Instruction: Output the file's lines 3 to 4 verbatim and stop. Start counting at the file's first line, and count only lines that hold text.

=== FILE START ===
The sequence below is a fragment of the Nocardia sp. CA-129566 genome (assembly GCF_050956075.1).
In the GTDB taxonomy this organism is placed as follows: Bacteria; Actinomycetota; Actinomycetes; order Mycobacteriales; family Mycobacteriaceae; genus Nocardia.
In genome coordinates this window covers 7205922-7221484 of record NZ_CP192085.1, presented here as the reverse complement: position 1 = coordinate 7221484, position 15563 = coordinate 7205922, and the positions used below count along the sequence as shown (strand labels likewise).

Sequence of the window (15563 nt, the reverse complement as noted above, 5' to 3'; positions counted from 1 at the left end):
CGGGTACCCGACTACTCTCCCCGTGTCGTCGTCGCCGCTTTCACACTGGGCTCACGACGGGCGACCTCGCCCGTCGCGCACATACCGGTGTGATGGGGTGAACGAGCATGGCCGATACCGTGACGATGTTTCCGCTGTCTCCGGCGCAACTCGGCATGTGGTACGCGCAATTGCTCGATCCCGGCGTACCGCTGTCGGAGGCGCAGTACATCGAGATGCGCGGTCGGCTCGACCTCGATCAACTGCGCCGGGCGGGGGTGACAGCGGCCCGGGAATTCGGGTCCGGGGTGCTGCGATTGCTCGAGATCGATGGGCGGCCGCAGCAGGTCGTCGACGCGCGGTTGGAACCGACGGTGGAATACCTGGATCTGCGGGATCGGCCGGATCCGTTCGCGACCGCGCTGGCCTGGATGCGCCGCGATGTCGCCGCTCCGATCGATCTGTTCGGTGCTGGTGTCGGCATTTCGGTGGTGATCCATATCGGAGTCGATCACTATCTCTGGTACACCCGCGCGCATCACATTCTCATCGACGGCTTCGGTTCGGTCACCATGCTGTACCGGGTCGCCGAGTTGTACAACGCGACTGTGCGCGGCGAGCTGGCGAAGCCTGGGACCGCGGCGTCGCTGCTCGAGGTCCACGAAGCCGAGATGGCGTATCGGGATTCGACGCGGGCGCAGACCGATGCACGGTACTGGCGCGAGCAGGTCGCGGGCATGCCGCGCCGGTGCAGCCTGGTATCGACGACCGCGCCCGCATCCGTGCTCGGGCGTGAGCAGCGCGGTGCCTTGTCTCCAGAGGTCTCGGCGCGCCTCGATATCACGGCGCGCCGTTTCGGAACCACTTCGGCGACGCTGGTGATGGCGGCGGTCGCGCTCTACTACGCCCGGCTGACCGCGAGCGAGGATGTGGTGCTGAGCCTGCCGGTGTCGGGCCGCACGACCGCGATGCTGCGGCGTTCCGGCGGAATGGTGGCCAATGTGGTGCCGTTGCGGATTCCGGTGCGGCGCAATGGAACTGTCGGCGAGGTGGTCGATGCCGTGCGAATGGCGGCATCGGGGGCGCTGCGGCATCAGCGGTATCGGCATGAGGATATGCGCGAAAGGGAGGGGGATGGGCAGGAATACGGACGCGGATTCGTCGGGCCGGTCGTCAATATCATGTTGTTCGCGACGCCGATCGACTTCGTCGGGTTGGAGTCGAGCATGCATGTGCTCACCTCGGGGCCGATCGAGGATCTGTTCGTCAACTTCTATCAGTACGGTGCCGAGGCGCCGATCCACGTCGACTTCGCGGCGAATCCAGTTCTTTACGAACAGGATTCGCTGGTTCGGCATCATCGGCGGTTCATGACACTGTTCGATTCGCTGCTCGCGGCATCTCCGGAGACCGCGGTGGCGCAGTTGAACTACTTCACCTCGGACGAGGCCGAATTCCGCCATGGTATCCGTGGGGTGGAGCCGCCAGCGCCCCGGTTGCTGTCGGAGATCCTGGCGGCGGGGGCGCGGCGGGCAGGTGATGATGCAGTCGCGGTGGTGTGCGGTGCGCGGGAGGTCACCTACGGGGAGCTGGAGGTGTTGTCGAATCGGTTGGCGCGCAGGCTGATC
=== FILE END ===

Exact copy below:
In genome coordinates this window covers 7205922-7221484 of record NZ_CP192085.1, presented here as the reverse complement: position 1 = coordinate 7221484, position 15563 = coordinate 7205922, and the positions used below count along the sequence as shown (strand labels likewise).

Sequence of the window (15563 nt, the reverse complement as noted above, 5' to 3'; positions counted from 1 at the left end):